For the past few years, the Atlanta Hawks have been known as a lovable bunch of misfit basketball players, working together towards the common goal of winning. Their identity has mostly been centered around Joe Johnson and Josh Smith over that time. They have had some decent success under now-former coach Larry Drew with multiple playoff appearances, but nothing more than that.
Neither Smith nor Johnson are on the roster anymore and the only other All-Star on those teams has been Al Horford, who’s production has remained consistent throughout his career for the Hawks. Johnson was a great scorer for the Hawks, but demanded the ball, forcing the offense to work through him instead of to him.
This summer, Josh Smith bolted for greener pastures and more money to the Detroit Pistons, leaving a hole at the power forward position in Atlanta. However, this is a blessing in disguise for the Hawks.
While Smith is a supreme athlete, his basketball IQ is not on par with his superior athleticism. He’s a flashy dunker, but his post offense is stagnant at best and his outside shooting is, putting it lightly, abysmal. Smith’s natural abilities blinded many fans of his level of overall basketball talent during his career as a Hawk. Once his price was too high, the Hawks knew they couldn’t, and shouldn’t, re-sign Smith for the money he was asking for.
To replace Smith, the Hawks brought in Paul Millsap, a savvy veteran in his own right. During his time with Utah, Millsap only posted an average of just more than 12 points per game, but he hit nearly 50 percent of his field goal attempts throughout his career thus far.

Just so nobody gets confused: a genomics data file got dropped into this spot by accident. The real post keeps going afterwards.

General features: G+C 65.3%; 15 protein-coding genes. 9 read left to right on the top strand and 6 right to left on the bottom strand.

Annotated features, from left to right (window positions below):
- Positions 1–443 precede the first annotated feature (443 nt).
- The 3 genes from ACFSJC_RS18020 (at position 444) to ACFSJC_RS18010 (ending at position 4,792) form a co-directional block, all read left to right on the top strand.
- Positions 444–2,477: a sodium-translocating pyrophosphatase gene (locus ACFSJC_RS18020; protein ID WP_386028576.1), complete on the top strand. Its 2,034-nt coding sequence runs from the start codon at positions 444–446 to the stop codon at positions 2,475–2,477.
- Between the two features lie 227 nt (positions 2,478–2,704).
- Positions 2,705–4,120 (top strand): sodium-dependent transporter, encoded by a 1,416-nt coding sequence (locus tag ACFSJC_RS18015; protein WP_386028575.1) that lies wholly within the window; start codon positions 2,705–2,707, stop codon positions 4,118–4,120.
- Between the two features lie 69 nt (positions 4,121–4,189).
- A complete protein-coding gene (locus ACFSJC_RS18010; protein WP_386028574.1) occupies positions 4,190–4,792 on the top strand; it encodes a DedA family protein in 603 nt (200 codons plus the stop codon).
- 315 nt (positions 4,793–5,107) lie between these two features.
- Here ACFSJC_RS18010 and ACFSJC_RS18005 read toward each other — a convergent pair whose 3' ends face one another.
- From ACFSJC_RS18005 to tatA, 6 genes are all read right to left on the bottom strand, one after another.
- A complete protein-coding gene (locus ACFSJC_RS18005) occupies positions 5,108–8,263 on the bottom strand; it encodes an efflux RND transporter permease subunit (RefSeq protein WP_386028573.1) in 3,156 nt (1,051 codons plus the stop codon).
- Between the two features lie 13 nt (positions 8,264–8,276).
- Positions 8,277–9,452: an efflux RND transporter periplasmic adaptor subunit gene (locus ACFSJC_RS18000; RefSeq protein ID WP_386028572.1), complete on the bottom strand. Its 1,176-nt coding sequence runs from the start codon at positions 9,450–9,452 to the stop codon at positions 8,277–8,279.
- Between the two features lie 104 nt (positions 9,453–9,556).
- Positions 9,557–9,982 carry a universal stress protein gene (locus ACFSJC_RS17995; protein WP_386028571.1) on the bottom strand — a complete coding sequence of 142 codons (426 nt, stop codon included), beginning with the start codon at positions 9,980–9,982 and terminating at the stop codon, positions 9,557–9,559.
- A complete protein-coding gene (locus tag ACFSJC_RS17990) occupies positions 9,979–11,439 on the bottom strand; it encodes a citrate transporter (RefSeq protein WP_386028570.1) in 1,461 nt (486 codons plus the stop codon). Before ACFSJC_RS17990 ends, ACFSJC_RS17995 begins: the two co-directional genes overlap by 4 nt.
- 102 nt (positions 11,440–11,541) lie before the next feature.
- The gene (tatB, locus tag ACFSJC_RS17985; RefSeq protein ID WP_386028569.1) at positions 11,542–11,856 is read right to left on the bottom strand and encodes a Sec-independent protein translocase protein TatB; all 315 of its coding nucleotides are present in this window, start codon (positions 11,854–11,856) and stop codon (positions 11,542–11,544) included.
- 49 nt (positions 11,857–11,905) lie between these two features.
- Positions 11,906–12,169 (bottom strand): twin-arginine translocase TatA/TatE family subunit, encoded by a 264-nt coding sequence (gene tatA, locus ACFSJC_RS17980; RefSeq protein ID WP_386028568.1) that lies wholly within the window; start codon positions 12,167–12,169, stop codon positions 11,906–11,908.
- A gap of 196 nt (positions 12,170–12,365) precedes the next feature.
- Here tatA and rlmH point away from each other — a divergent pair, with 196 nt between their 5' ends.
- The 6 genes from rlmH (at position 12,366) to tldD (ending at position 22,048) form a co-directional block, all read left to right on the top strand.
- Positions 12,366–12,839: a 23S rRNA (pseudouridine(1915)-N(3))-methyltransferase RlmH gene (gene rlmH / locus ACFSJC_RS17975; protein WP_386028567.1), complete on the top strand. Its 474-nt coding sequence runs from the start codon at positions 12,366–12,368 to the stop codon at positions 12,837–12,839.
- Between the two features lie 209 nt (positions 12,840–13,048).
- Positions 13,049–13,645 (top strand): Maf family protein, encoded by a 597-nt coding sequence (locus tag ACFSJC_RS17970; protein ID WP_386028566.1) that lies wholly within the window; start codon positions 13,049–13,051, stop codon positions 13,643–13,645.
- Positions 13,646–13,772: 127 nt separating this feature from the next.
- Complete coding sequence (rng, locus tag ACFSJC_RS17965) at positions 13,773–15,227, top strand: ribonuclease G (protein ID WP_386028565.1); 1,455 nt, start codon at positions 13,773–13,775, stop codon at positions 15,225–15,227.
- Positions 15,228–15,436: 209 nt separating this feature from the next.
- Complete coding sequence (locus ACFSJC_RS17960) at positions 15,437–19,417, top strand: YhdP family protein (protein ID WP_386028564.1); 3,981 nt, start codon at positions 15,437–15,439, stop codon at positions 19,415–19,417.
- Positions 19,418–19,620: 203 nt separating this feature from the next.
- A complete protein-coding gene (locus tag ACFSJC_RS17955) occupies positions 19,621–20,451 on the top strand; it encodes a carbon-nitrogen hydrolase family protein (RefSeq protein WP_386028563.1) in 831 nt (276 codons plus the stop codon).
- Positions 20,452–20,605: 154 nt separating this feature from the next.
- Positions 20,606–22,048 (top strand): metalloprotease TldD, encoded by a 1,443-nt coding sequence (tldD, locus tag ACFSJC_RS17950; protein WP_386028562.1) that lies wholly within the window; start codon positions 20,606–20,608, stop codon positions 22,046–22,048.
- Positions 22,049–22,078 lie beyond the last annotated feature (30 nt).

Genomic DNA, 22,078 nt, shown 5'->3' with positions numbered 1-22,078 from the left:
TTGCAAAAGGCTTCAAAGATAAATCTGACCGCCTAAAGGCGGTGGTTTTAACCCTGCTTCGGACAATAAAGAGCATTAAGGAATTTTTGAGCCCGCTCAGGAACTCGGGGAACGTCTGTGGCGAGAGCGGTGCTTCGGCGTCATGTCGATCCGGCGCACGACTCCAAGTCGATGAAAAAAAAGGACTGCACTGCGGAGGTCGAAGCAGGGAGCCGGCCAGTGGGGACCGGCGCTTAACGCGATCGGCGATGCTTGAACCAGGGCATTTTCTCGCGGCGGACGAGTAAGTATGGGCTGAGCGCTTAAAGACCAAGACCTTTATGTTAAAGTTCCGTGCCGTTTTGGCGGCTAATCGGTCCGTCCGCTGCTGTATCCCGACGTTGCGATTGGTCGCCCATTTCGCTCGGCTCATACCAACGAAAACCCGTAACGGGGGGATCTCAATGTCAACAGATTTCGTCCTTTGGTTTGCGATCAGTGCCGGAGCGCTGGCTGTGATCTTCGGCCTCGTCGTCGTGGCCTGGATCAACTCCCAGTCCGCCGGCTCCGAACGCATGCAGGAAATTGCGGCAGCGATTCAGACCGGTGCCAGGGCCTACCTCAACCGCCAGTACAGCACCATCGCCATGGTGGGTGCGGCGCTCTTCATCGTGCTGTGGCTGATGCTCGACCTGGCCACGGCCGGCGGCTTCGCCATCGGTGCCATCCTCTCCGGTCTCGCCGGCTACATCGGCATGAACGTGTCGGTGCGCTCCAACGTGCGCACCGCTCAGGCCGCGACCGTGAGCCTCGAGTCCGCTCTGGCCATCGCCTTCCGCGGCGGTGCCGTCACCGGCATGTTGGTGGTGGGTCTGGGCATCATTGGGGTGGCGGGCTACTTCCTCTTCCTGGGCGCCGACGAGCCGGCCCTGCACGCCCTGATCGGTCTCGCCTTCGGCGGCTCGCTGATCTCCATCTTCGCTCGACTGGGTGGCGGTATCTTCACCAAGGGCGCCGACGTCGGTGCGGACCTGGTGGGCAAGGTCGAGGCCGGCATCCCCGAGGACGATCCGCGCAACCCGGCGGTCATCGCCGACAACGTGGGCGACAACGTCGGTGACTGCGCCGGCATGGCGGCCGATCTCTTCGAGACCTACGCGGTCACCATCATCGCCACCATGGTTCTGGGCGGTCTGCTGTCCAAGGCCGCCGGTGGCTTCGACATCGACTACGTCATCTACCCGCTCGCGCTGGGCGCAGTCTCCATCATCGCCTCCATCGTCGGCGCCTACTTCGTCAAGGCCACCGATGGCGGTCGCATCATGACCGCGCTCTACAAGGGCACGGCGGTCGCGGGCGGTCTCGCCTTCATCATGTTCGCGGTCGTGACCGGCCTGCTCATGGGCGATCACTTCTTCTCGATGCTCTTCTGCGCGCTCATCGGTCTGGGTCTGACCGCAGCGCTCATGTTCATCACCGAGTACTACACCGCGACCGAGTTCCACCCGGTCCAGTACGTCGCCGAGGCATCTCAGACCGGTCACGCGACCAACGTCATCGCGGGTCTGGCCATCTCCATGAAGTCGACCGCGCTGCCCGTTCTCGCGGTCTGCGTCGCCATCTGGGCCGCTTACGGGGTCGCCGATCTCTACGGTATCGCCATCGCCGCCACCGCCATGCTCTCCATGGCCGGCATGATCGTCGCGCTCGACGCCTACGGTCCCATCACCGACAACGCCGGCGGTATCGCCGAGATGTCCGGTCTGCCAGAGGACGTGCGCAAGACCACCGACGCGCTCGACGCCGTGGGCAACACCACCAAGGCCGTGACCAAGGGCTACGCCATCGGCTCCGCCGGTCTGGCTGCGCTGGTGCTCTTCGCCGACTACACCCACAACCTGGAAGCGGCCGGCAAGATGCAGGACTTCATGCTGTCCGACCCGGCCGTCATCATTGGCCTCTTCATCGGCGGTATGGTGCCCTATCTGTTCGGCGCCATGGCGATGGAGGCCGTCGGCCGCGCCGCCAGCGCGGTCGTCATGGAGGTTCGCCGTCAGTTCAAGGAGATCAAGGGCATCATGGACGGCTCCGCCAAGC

Let’s do some comparative work for Smith and Millsap throughout their careers.
Smith scores an average of 18 points per game while Millsap only averages 12. Smith’s 46 percent field goal percentage, while impressive, loses out to Millsap’s 50 percent connection rate. Both men average around seven to eight rebounds per night. For the most part, the rest of their stat lines are fairly identical, with Smith having the edge in scoring and blocked shots.
However, while often used as a cliche, free-throw percentage can be a huge factor, especially for a big man who tends to get fouled a majority of the time. Milsap shoots a respectable 72 percent from the charity stripe with Smith only shoots 65 percent (shot 52 percent from the free-throw line last season). Now, it may not seem like much, for Smith is a guy who doesn’t necessarily like to work inside. He has the capabilities to do so, but spends most of his time around the perimeter taking jump shots. His jump shooting is suspect at best, but when your free-throw percentage is just barely higher than your field-goal percentage, there’s a problem.
Now, free throw percentage isn’t the only thing that separates Smith and Millsap. It’s the little things in Millsap’s game that makes him an upgrade for the power forward position in Atlanta.
While he doesn’t have the athletic ability Smith does, Millsap is more focused on dominating the paint and out-working his opponents. Had Smith had that same mindset while in Atlanta, the Hawks might have made a run towards the Eastern Conference Finals. Smith wanted to take the easy way out, as highlighted by his outside shooting. Millsap will bang the boards and work his way inside the paint for his baskets. He’s a fighter and a scraper, something Smith never proved he could be.
Of course, this is all statistics and analytics. It takes the players on the court to prove they can work together and improve. The Atlanta Hawks have to take on the Miami Heat, Indiana Pacers, the new-look Brooklyn Nets and New York Knicks. There are no easy paths to the playoffs this year in the Eastern Conference. Millsap, Horford and Jeff Teague will be expected to make things happen in Atlanta this year.
It’s all an uphill battle for the Hawks, but they will be better off going into battle with Paul Milsap instead of Josh Smith this season.